When Classroom Management Goes to the Dogs

When Classroom Management Goes to the Dogs

Nobody lands in a career teaching music on accident. At least nobody I know. You don’t sign on to wrangle a squawking flock of beginner clarinetists without a deeply held desire to help them learn and grow.

Yet, somehow, many of us still spend loads of time nagging students to stack chairs and stands, count rests, and keep a pencil handy during class.

Music Performance Tips from a Dog: Stage Fright

Kait Creamer's pal Pip

If you’ve ever taught middle school students, you know what a truly unique challenge they can be. Opinionated, smelly, a little wild in the eyes . . . shockingly similar to my two Australian Shepherds, Cooper and Pip. And the similarities certainly don’t end there.

In a previous blog post, I shared how errorless learning (a positive reinforcement technique in dog training) can be applied to form better practice habits in the music classroom.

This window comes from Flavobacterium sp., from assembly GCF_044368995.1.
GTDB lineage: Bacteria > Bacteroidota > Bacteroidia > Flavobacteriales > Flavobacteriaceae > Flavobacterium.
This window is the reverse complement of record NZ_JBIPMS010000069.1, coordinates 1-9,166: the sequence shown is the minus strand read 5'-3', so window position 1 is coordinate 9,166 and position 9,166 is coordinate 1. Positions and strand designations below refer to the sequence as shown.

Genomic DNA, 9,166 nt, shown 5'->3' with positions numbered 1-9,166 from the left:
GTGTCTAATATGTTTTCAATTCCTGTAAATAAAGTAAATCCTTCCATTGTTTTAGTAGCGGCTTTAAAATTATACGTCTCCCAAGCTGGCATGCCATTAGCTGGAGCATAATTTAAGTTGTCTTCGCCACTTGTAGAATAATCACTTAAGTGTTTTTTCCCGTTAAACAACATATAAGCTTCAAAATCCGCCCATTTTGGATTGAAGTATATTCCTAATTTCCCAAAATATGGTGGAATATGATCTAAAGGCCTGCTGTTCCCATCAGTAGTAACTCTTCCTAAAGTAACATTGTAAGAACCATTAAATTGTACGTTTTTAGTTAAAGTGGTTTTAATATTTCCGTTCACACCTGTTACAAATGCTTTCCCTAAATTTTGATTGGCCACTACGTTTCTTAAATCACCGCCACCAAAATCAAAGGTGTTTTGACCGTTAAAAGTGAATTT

Music Practice Tips from a Dog

Music Practice Tips from a Dog

Sometimes it takes looking at something in a different way to truly understand it. More than a decade of private tuba lessons, symphony concerts, brass quintet rehearsals, and a music degree taught me a lot about music. But, surprisingly, it taught me less about learning than training two hyperactive Australian Shepherds did.

Most Popular SmartMusic Repertoire: Infographic

Explore what SmartMusic repertoire gets played the most, on a state-by-state basis, with this interactive Piktochart:

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